Yearbook (Memoir) by Seth Rogen, 2021
This memoir is obscene, offensive, scurrilous, narcissistic, silly and shallow. Swear words are more common than commas. The
author can't offer a single sentence without falling back on some gross term. Is this all intended to show us how hip he is?
Could it be that his fans expect this kind of gutter language from their hero? The pages overflow-- like a plugged toilet
-- with bathroom humour. Do we really want to have our noses rubbed in his fondness for pornography? In his participation
in a live sex show in Amsterdam's Red Light District? And how many of us are thrilled with the book's over-riding theme: marijuana
(affectionately known as "weed") and acid are good for you and everybody should be free to enjoy them as much as they want?
Clearly, this sort of book is intended to make a reader like me aim it at the nearest garbage pail.
But I was laughing so hard in places that I probably could not have thrown it accurately enough to hit the barn door, let
alone the garbage pail.
Mr. Rogen learned well the lesson that the instructors taught him when his parents let him attend a stand-up comedy school
in Vancouver at the age of twelve. Nobody wants to hear about the things you like, the things you enjoy, the teachers said.
Audiences only want to hear about the things that bug you, the things you hate. So young Seth's first stand-up routine lambasted
his awful grandparents who seemed to love his sister more than him "mostly because their words and actions made it wildly
clear that they did."
From that promising start, he goes on in this book to talk about one disaster after another. (In that respect, this is more
of a collection of humorous essays than a memoir.) There's the time when he was a teen stand-up and a mohel asked him to write
some jokes for circumcision ceremonies. The time when he lost control of his bowels on a date that looked promising. When
he had to pee in a bottle on the path leading into Tom Cruise's mansion. The calamity around an accident at a Jewish teenagers'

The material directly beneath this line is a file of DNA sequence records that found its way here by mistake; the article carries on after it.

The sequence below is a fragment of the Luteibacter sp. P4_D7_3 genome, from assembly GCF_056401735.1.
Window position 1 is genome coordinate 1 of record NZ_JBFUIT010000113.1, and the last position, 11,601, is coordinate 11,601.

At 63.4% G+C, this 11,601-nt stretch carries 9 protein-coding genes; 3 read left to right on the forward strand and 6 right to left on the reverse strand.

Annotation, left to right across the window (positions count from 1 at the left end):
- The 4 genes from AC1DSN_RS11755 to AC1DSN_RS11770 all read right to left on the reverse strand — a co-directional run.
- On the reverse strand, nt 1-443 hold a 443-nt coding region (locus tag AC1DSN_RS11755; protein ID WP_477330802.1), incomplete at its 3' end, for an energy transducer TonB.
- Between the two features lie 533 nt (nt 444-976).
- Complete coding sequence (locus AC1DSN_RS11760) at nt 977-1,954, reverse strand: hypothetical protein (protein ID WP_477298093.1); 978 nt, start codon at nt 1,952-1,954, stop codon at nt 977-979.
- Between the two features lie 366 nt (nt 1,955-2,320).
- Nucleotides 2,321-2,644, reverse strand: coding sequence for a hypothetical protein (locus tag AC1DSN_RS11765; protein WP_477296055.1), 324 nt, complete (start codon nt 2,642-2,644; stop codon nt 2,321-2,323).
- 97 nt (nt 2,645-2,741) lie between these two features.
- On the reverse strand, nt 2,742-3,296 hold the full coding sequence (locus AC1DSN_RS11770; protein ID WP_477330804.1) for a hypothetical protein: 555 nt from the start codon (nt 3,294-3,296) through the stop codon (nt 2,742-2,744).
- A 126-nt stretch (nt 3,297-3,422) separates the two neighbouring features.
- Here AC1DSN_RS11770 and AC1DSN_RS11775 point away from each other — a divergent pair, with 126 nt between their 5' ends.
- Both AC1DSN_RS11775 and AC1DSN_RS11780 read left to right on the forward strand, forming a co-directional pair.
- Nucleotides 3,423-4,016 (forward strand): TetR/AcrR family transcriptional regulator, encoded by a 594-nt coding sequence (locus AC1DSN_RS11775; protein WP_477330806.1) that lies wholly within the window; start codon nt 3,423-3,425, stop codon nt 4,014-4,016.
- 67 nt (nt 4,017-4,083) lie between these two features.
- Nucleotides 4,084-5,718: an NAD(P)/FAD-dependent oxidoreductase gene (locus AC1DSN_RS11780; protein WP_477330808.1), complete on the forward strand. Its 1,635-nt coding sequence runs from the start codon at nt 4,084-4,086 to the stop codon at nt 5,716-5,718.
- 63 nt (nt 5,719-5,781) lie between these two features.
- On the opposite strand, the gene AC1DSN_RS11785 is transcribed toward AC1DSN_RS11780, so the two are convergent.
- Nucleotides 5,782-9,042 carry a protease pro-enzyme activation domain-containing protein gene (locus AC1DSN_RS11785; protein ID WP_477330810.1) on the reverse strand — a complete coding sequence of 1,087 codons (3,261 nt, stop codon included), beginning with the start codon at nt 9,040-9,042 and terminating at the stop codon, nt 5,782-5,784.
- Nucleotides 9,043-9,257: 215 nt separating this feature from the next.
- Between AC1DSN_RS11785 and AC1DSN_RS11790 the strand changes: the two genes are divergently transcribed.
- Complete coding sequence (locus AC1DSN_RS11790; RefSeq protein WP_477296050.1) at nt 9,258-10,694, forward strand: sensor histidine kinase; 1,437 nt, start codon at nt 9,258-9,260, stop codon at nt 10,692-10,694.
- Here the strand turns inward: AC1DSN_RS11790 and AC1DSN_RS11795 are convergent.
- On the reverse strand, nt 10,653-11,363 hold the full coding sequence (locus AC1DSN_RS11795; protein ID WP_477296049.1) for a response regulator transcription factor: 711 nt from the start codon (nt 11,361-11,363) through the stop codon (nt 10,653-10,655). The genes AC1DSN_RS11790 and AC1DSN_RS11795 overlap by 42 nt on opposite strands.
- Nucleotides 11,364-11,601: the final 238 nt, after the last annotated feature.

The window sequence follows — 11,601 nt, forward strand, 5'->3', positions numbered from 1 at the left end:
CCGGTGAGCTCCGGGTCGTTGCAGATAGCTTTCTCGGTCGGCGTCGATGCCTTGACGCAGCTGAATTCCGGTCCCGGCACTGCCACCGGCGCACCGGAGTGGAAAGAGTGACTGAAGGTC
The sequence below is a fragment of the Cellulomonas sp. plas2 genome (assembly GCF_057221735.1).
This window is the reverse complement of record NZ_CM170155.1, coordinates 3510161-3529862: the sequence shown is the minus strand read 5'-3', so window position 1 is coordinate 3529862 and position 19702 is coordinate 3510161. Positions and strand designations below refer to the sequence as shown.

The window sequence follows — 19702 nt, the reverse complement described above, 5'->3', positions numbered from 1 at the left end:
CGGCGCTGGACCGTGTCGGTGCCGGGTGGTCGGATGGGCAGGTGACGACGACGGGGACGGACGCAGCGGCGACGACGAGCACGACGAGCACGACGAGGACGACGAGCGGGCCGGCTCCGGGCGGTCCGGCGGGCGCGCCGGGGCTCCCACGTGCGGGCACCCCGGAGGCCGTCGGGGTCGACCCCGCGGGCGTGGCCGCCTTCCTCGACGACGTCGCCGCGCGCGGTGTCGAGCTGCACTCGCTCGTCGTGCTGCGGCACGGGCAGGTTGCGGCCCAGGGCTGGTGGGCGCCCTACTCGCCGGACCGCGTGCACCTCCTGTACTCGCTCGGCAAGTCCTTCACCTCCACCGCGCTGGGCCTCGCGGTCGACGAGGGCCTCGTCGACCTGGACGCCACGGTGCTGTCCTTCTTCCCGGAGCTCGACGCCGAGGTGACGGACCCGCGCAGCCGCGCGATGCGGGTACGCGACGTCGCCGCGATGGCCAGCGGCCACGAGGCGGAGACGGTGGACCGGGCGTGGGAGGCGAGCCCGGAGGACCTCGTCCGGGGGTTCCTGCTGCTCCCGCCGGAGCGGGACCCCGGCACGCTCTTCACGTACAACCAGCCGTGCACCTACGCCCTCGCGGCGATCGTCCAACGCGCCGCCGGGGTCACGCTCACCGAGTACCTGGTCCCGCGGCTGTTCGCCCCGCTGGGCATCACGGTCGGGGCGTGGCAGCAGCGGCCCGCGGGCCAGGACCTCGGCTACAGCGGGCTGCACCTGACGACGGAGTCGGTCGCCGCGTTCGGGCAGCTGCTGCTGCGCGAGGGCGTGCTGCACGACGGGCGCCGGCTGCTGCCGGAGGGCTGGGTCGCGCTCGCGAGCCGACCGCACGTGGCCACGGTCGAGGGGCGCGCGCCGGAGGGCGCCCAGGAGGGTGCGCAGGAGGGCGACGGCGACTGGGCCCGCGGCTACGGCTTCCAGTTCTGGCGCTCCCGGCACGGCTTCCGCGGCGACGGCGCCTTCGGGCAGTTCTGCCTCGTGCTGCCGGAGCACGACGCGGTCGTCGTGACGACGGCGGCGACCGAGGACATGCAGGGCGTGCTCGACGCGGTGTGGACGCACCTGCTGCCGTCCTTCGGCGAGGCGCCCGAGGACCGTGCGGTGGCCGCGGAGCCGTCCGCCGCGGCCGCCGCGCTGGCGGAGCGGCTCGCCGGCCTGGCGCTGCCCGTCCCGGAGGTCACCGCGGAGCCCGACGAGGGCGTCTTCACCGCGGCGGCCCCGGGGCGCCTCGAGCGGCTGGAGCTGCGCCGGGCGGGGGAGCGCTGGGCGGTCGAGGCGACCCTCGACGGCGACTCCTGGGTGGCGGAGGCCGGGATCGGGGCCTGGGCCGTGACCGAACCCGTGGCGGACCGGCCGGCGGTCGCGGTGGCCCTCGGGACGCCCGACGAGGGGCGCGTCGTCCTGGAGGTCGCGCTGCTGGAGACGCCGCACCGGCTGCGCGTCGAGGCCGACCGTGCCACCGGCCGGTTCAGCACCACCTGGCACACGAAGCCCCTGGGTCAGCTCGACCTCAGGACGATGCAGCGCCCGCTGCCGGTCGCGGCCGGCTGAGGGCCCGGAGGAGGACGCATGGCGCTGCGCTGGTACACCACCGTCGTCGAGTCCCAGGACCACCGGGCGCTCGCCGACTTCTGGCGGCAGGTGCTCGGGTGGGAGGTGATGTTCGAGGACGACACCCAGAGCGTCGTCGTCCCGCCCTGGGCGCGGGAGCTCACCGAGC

camp. His terror at working with a live tiger for a scene in The Interview. Fleeing for his life from the burning sculpture
scattered by the wind at the climax of Burning Man in Nevada. Not to mention the convoluted hassles of getting movies made
and the international kerfuffle about his take on North Korea's supreme leader in The Interview.
Mr. Rogen doesn't come across as a connoisseur of literature but he shows that he does understand the art in that he makes
fun of it at times. At one point, for instance, he says: "I will now switch to PRESENT TENSE because books about writing say
it 'adds immediacy to the story'." And later: "I will now revert back to past tense. Thank you for going on this amazing literary
journey with me."
Occasionally, Mr. Rogen does allow hints of more serious purpose to peek through. In the midst of many tales of youthful drunkenness,
he'll mention -- almost parenthetically -- that he doesn't drink any more. He advises against the use of cocaine, presumably
because he feels it has ruinous effects that other drugs don't have. His love for his wife, Lauren, and his commitment to
her come through clearly. And there are a few times that he abandons the comic voice and lets real grievance be heard. One
example being his outrage at the anti-Jewish sentiment that Twitter tolerates. Some grudges against other actors and comedians
aren't completely stifled. He does frankly admit that negative criticism of his work hurts, particularly when it comes from
other comedians as it did in the case of The Interview. And the book's cover blurb does let us know that he and his wife have
established a non-profit organization to help families coping with Alzheimer's.
So even a curmudgeonly reader can't write the guy off completely. But all that emphasis on the joy and pleasure of recreational
drugs gives this reader pause. Mr. Rogen makes a pretty good case that they're a lot less harmful than alcohol and yet there's